Gestational diabetes is a condition where the glucose levels are recognized when a pregnancy has occurred. This occurs in a very small amount of pregnancies.

The majority of women have some impaired glucose intolerance because of their hormonal changes that happen throughout pregnancy. Their blood sugar could be much higher than normal but not high enough to have diabetes. Throughout the later part of their pregnancy these changes may happen in pregnant women.

Throughout pregnancy a woman's hormone levels in the placenta are increased. This helps to shift the nutrients from the mother to the unborn child. There are other hormones that are created by the placenta to help the mother prevent the development of low blood sugar.

Throughout the pregnancy, hormones may lead to some impaired glucose intolerance. In order to decrease blood sugar levels the body may make more insulin so that the cell's glucose can be used for the purpose of energy.

It's often that the pancreas can produce more insulin so that it can overcome the effect of pregnancy hormones on the blood sugar levels. If the pancreas doesn't have the ability to produce the sufficient insulin, the blood sugar rises. This results in gestational diabetes.

Gestational Diabetes and Complications

The development of the fetus can be affected by Diabetes throughout the pregnancy. In its early stages the diabetes may result in birth defects and she may be more prone to having a miscarriage. If a birth defect does occur it may affect the major organs of the baby.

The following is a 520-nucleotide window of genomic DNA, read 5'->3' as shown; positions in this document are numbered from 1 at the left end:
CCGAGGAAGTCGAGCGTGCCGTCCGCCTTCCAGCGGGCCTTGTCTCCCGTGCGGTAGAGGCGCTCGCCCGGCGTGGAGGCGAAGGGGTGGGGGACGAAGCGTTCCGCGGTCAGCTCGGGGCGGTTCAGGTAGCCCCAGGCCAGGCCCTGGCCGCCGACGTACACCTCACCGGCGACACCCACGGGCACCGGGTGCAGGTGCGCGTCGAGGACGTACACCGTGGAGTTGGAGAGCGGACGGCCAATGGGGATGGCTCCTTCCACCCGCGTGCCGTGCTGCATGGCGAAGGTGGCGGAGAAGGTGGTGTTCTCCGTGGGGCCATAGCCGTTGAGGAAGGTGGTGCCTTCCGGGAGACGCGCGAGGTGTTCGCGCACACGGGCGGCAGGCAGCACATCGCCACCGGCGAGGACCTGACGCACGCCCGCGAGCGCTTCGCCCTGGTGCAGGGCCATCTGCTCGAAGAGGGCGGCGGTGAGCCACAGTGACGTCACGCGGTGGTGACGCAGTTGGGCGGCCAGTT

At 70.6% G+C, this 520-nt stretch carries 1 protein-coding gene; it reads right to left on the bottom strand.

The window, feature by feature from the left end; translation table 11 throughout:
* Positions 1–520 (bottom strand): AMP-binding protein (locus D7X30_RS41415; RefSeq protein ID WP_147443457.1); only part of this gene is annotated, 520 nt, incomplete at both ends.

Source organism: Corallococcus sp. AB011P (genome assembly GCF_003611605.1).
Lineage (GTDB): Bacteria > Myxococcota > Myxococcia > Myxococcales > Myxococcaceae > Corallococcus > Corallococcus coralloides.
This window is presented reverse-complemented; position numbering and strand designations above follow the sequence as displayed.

After the second trimester the diabetes can result in over nutrition. When there is too much nutrition the baby may grow to be larger and this increases its risk throughout labor. Large babies usually require a different kind of delivery called a caesarean delivery.

If there is over nutrition occurring in the fetal the blood sugar of the baby can drop extremely low after it has been born because it isn't getting the high blood sugar from its mother.

With the right form of treatment you can deliver a baby without complications, even though you suffer from diabetes.

Who is Susceptible to Gestational Diabetes?

These factors can increase the patient's risk of developing gestational diabetes throughout pregnancy:

  • Sugar in urine
  • Ethnicity
  • Being overweight
  • Too much amniotic fluid
  • Gestational diabetes with a pregnancy before the current one
  • Having given birth to a stillborn child
  • Giving birth to a child that was more than 9 pounds
  • Family history
  • Impaired glucose